Twins Itaru and Hajime have no one in this world but each other. After their abusive mother disappears, they are separated and sent to live with different families. They keep in touch via letters, swearing to always be there for each other, but one day, Itaru falls in love with a boy called Ryouta. Hajime is plunged to the depths of despair and stops reading Itaru’s letters, blaming his brother for abandoning him. And then Itaru dies in a car accident a few months later, clutching one last letter meant for Hajime. What did Itaru want to get off his chest? What part did Ryouta play in Itaru’s death? And who is this mysterious novelist who may just be Hajime’s salvation?
When I really like a story, I read it over and over and over. I treat it much the same as I would my new favorite song that’s just on repeat, repeat, repeat. I’m sure I’m not alone in this. However, there are some stories that, though I’d like nothing more than to dive into them for days on end, I just can’t. They’re too much for me to handle. Matsumoto Kentaro’s debut title, Clean a Wound, is one such story. I’ve only managed to read it from cover to cover twice and my cheeks were streaked with tears both times.
Clean a Wound is a
single volume containing two unrelated stories. The title story bears witness to a twin coming to terms with the circumstances surrounding his brother’s death. The second, shorter story, “A Tailor’s Love,” is about a Taisho Era tailor and his relationship with the Young Master of the family who employs his services. There are light moments to be found shuffled in with the envelopes and wedged between bolts of fabric, but the overall feeling of the book is moody and heavy. While “Clean a Wound’s” weight comes in the form of heartbreak (mostly yours), the burden of “A Tailor’s Love” owes its presence to a barely concealed sense of melancholy.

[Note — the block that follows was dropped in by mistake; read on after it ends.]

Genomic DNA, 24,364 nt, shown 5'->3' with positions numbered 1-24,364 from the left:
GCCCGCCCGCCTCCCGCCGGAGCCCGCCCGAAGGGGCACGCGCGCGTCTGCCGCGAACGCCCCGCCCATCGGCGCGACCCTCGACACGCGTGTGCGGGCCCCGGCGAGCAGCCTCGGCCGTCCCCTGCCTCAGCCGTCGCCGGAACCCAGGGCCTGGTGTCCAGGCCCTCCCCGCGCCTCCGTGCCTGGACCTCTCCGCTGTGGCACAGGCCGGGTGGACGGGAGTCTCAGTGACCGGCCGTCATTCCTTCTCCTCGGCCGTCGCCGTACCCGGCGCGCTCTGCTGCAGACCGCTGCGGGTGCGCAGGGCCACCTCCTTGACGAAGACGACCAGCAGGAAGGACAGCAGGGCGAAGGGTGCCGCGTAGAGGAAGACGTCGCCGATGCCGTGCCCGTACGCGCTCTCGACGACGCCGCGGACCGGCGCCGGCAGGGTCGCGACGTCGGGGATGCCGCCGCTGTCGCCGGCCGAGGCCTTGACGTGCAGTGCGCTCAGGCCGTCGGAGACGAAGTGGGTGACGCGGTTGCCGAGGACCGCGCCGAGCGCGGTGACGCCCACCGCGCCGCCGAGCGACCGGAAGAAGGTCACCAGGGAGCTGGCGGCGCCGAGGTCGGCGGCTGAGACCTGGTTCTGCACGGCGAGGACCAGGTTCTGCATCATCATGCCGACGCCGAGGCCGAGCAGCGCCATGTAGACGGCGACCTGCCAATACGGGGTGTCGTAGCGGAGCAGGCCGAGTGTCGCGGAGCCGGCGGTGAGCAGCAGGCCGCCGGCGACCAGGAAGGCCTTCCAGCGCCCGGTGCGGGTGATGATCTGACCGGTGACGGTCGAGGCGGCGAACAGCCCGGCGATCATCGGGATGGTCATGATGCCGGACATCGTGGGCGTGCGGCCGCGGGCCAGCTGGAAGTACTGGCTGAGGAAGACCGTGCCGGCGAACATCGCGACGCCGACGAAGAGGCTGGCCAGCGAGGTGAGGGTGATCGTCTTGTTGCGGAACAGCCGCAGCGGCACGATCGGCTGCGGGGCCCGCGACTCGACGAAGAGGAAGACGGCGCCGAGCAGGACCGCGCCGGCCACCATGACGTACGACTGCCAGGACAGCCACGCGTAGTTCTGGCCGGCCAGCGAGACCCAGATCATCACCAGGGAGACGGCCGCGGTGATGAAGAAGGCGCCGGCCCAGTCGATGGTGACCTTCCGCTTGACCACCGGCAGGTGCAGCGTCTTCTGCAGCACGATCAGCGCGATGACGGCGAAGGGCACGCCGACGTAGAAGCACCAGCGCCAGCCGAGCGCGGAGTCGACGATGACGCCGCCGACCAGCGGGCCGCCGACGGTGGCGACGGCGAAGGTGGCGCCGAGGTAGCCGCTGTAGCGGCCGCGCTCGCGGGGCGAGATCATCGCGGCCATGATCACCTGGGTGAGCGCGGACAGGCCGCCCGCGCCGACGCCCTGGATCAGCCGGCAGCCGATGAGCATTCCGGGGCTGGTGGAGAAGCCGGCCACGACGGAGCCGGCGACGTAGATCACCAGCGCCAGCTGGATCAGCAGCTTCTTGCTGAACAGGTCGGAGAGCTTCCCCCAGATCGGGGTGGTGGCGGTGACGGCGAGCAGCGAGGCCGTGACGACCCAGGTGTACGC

Matsumoto’s art had a great impact on my overall appreciation of this title. Some may not be too keen on his* style and I can understand that, but I really hope that doesn’t stop anyone from getting to know his work. Describing his style in the context of familiarity, the character designs could be seen as a sketchy blend of Ono Natsume and Miike Romuco with a soupçon of Tojitsuki Hajime thrown in. The environments and non-dialogue expressions are closer to a 60s children’s book style–shrouded in whimsy and mystery. Also, there’s something very French about it, but I can’t quite place the reference. In regards to it as a standalone style, I think it shines on its own as a pragmatic approach to illustrating a story. At times it may seem sophomoric and muddled, but the style is too consistent to be anything but deliberate. I admit that there are some (not that many, really) panels that may leave you cross-eyed after trying to work out what’s happening in the negative space, but with a skosh of patience, you’ll come to a point where you’ll be able to tell the difference between the panels containing seemingly haphazardly drawn figures and those that are filled with purely abstract expressions. I feel that Matsumoto’s lines were initially a means to an end–only what was needed to support his words would make it to the page–but later developed into strokes that are full of life and elaborately composed, yet remaining fundamentally utilitarian. Personally, I’m rather fond of it.